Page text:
Friday, December 09, 2011

The Rose and the Amaranth

(The following contains spoilers for the movie Limitless.)

I recently watched Limitless on Netflix. The movie centers around Eddie Morra and his chance discovery of a drug that augments mental abilities. As a fellow viewer pointed out to me, while Inception is a simple epistemological mind-teaser, Limitless raises more fundamental and practical questions.

Morra is an aspiring writer who seems to suffer from an inability to accomplish much of anything at all. He's several months behind on his book contract, having yet to write a single word. His personal life is no better either, with his longtime girlfriend moving out, leaving him with no financial support. He spends his days lagging about, hoping to stumble upon some sort of inspiration. His physical appearance, an important theme throughout the movie, is self-described as that of a homeless man or drug addict. (This latter description is perhaps ironic.)

Circumstances change--dramatically--when Morra meets his dubious ex-brother in law, Vernon. He offers Morra a sample of an "FDA approved" drug, NZT, that promises to turn his life around. Desperate, Morra downs the pill.

The drug affects an incredible change, similar to Liquid Luck in Harry Potter. Suddenly Morra's intellect is working in overdrive. Yet it is not an uncontrollable rush of ideas. His now tumescent mind is paired with the ability to perceive the necessary means to achieve his goals--whatever they might be.

The effect is conveyed through lighting techniques and lensing distortions. The world of Morra moves from bleak, drab and astigmatic, to vibrant, vivid and panoramic, and switching between the two as Morra is subsequently on and off the drug. The intended message is clear: when on NZT, Morra is fully alive.

Everything in Morra's life seems to become better, at least in terms of efficiency. Among other things, such as an ever improving, well-groomed appearance, Morra finishes his entire book in what appears to be less than a few days. In a similarly brief amount of time, he becomes fluent in several languages. Soon he becomes an incredible day trader, turning a paltry sum into millions. This attracts the attention of financial kingpin Carl Van Loon, and it isn't long before Morra is brokering a merger between two enormous companies.

Much of the movie is spent this way. Morra is increasingly successful at everything he does, and his life turns into one thrill of success after another. But why should we find that appealing? It's not as if the drug enhanced his moral capacities. He's the same person he was before, simply much more efficient. Efficiency is only good if it's applied to a good process. Yet Morra is using his new-found powers for nothing other than his own agenda.

NZT users are essentially frauds. The drug enhances the mental abilities of everyone who uses it, indiscriminately it seems. At one point a thuggish loan shark manages to get access to the drug. Before his demise at the hands of Morra, the criminal's intellectual rise, and its attendant ambition, seems as meteoric as Morra's. We hear of another individual who has taken the drug and become as wildly successful as Morra. Without NZT, Morra would still be an unaccomplished nobody, his mind and life an inchoate morass of ill-discipline.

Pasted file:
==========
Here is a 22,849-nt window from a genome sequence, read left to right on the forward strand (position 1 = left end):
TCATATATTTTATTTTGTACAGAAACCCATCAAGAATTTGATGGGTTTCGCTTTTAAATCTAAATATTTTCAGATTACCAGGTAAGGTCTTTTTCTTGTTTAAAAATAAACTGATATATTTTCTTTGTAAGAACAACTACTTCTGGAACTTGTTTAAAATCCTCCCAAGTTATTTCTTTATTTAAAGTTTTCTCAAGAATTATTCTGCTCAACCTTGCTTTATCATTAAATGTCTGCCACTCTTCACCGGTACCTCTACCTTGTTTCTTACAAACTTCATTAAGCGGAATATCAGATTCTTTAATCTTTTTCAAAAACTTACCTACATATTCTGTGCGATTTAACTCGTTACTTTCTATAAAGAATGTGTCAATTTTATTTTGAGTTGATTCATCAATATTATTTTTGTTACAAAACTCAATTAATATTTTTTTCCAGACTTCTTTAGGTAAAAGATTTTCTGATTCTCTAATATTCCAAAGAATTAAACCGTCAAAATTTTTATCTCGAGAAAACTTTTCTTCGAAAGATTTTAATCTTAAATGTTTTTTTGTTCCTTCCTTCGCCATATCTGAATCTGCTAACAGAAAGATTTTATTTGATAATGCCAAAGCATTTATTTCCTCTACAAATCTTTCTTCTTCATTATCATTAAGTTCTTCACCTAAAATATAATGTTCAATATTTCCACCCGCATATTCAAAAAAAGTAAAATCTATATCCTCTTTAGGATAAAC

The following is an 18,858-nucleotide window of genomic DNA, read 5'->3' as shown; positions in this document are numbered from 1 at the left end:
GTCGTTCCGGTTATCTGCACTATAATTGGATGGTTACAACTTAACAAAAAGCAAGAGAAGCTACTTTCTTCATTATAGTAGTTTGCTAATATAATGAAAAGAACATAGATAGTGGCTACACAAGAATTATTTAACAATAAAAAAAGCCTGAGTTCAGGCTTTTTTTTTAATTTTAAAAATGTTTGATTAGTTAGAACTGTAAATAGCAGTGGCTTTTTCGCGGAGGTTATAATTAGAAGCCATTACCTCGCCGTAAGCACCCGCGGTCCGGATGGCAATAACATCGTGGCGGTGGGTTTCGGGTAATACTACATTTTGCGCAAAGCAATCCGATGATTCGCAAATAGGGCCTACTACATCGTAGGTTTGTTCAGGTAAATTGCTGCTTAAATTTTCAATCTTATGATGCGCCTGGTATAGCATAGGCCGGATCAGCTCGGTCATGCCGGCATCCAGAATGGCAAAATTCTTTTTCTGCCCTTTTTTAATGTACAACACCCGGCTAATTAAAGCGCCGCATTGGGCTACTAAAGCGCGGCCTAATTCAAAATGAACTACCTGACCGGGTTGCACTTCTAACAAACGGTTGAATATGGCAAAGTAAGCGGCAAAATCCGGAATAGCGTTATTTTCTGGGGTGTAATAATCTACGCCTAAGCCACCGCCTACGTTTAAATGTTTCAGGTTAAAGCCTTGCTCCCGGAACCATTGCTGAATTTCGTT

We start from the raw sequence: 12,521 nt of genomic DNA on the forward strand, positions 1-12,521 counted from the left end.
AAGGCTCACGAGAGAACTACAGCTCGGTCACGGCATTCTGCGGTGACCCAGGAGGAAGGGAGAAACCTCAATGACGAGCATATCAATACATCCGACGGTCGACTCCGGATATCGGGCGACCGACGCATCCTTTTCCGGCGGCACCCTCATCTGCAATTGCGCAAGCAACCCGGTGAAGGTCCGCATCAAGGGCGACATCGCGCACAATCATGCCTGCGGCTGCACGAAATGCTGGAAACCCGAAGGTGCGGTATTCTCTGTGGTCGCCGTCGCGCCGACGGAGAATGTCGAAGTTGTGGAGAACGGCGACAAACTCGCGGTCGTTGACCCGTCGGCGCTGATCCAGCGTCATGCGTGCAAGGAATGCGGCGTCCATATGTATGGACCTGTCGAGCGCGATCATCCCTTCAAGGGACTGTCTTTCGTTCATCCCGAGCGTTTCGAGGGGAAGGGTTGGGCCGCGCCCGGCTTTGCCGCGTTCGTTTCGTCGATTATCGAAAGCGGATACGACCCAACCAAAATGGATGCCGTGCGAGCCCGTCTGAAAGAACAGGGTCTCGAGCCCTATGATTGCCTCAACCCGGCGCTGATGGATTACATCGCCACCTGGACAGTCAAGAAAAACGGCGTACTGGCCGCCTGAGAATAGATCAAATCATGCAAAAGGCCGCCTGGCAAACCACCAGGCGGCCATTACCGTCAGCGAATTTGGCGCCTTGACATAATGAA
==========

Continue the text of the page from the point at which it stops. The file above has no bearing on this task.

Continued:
There is an important scene near the end where Loon tries to impress upon Morra that he can offer the rising star things that can only be earned by the hard, tedious work of grubbing up the coporate ladder year after year. While Loon's ingratiation is for selfish ends, his appeal to hard work and perseverance--more generally what we would call character development--makes obvious the deficits in Morra's new life.

The drug has its side-effects, of course. Morra learns that everyone who has ever taken it is either dead, dying or suffering crippling mental problems. Morra himself begins to blackout, being unable to account for his whereabouts for stretches of time. NZT is also addictive, for what seems to be both psychological and physiological reasons, and Morra doesn't have the moral fortitude to quit.

The ending is markedly weak. The drug use doesn't catch up with Morra. Rather, we learn that he discovered the methods necessary to distill the negative and positive effects of NZT. In some of the final shots of the movie, Morra is running a highly successful campaign for the Senate, and it's implied he has what is necessary to attain the most powerful office in the world--that of President.

Morra's life should have ended as it did for everyone else who took the drug. Instead, he defies reality and achieves everything he sets his heart to, even if everything he does is fundamentally selfish.

But why would the producers refuse a realistic ending? That would despoil the illusion. After all, what else is the secular dream, but to use God's gifts without consequence, and supplant the divine with our own purposes.

Morra will eventually die like everyone else. Though he has become the most splendid of all roses, the Christian remains the amaranth, destined alone to be the eternal blossom.

"For what does it profit a man if he gains the whole world and loses or forfeits himself?"


  1. Good call. I liked the movie but the ending was far too happy skippy for me. It should have been far more like a French film - drab, dreary, ending in a sort of soft, depressing clump. (I never thought I'd say that!)

  2. Very nice review! Insightful and eloquent.

  3. I liked it up to a point - shortly after he starts using the drug - and after that it was rubbish.

  4. Spot on. You have to take another drug of sorts, SOD (Suspension Of Disbelief), to not be disturbed by how nicely it all ended, as though being a politician is a life's dream fulfilled. Who in their right mind wants THAT on their conscience?